Oct. 1 thru Oct. 7, 2017 has been Mental Illness Awareness Week. You probably have not heard much about it because, well, people with mental illness are not high on the list of people we usually try to be aware of. And I understand that. Mental illness is strange and difficult and weird and unknown and it is hard to talk about and deal with. There is still incredible stigma and discrimination in our society towards those of us with mental illness, as well as a lot of misunderstanding. So, I’m not surprised that this week is not a bigger deal.
But, I wanted to make it a big deal. I wanted to write a number of pithy, incredible posts about what it is like to deal with a mental illness. I wanted to give voice for those of us who cannot or will not speak.
And it became too much.
I have been hit with a bout of depression. The thought of trying to speak for all of these people became too much. I cannot tell their stories, cannot give witness to their lives. I am not everyone, even though I try to speak for everyone.
Now, sure, I can talk about the fact that roughly 20% of Americans suffer through a mental illness in a given year. I can also tell you that there are 4% of us who have a serious mental illness. I can also tell you stories of friends and colleagues and the like. I can give you that.
I wanted to give you more though.
At this moment, though, I cannot. It is enough for me just to get up, give what I can to my wife and kids, and do a little bit of work. I’ve got nothing else.
And this is really what it is to deal with a mental illness. You have to manage it and live with it. Sometimes it overtakes you, sometimes it destroys you. But you have to keep on keeping on. When everything is black and you feel nothing, you have to figure out a way to get out of bed, to feed yourself (let alone your loved ones), and to make it through the day. You have to tell yourself that despite the fact you believe everyone is going to leave you, they are still there and still care. You have to believe in yourself enough to know the “real voices” from the other ones. You have to try and control the impulses that compel you to do something over and over.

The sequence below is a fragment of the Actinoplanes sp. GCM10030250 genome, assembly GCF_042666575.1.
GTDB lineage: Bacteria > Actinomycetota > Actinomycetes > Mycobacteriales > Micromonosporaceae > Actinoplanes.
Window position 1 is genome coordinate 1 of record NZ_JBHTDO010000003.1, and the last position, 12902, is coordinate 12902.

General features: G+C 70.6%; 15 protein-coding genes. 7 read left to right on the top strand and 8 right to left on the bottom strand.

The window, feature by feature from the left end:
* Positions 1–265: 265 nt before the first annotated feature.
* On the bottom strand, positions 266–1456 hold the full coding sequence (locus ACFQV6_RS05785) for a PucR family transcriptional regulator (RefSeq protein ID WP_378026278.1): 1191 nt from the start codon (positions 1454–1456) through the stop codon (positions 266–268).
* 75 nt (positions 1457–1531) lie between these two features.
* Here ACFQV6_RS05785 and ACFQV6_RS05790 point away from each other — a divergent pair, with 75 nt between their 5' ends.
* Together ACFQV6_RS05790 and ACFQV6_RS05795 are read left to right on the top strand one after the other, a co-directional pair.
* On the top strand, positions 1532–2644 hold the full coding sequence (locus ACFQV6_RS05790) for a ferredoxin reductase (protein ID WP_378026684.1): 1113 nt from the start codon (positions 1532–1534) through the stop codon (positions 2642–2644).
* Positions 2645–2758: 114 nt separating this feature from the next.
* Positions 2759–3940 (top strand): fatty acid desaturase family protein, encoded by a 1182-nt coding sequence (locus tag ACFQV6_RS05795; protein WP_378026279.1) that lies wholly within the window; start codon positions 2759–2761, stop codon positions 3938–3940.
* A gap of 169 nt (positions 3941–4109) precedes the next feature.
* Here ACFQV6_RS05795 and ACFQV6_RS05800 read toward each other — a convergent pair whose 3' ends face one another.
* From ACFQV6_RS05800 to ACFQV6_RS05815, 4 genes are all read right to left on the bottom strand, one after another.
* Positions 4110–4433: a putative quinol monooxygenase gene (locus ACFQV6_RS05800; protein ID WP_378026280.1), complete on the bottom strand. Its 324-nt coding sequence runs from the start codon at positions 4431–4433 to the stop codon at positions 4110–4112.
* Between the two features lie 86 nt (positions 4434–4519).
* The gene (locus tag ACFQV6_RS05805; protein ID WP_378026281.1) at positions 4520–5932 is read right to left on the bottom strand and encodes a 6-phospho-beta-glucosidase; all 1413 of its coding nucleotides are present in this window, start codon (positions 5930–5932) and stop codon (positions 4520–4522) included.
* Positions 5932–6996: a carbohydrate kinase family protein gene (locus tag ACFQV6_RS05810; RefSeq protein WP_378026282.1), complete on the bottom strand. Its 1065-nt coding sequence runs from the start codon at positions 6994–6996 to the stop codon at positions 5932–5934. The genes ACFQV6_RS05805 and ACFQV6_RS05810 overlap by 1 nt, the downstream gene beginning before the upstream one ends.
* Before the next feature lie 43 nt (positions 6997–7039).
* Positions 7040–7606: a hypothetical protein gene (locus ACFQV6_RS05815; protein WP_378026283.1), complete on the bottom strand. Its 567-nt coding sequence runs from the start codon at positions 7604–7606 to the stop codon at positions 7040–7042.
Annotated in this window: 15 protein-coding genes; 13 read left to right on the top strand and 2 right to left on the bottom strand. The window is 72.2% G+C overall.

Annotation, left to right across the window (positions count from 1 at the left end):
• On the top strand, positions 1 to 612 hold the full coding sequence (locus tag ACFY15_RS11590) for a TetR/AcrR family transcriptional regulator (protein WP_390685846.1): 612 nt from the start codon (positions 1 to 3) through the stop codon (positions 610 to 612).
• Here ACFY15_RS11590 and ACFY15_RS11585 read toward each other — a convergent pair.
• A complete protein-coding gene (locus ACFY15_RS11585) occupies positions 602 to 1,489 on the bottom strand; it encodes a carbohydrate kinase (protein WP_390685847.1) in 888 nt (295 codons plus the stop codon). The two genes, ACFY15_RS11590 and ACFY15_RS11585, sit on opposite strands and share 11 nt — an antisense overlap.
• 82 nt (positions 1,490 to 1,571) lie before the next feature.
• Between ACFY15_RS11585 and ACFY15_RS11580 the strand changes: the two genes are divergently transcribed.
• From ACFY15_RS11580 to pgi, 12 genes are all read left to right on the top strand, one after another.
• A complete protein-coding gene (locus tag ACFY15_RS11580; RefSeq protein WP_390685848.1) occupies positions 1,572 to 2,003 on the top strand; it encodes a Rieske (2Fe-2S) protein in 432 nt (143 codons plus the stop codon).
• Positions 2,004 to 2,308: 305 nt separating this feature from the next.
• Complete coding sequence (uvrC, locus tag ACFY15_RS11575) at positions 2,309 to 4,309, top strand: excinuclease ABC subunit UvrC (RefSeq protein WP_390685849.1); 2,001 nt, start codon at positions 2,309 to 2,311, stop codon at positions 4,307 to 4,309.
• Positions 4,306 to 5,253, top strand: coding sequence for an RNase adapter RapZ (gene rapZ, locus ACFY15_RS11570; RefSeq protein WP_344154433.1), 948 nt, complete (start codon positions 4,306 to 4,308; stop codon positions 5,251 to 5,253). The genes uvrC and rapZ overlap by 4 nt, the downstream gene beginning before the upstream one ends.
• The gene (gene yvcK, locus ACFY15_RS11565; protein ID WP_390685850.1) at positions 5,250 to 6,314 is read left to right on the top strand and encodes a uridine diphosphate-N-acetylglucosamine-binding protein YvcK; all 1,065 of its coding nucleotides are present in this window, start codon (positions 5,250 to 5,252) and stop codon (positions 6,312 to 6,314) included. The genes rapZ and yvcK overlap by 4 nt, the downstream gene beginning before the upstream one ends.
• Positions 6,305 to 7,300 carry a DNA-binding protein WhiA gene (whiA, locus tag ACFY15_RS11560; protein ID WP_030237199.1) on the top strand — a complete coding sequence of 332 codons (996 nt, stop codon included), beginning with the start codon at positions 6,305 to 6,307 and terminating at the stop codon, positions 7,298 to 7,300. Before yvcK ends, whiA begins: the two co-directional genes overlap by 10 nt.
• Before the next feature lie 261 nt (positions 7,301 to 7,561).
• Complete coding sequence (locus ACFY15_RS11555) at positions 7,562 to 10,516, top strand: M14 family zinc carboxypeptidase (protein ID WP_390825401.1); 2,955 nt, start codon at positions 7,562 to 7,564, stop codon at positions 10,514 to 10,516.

In writing this, though, I realize that while I have a mental illness that I have to get through, my experience is so different than people with other types of mental illness. Yes, I have bipolar disorder, but that is quite different than having attention deficit disorder or obsessive compulsive disorder. It’s different than having schizophrenia. Not to mention that my bipolar is different than other people with bipolar.
That’s the beast. Mental illness is a beast and it is hard to deal with and it never looks the same in every person. All that those of us with mental illness can do is advocate on our behalf and tell our stories and make sure that people know that we are people (something lost at times in the discussions of our society).
And, if you are really interested in mental illness, look up stories on what it is to live with a mental illness. Look up stories of people living with OCD and ADD and anxiety and depression and post-traumatic stress disorder and bipolar disorder and borderline personality disorder and eating disorders and addiction disorders and so on and so on. Maybe you’ll learn something and maybe you’ll come to appreciate us a little more.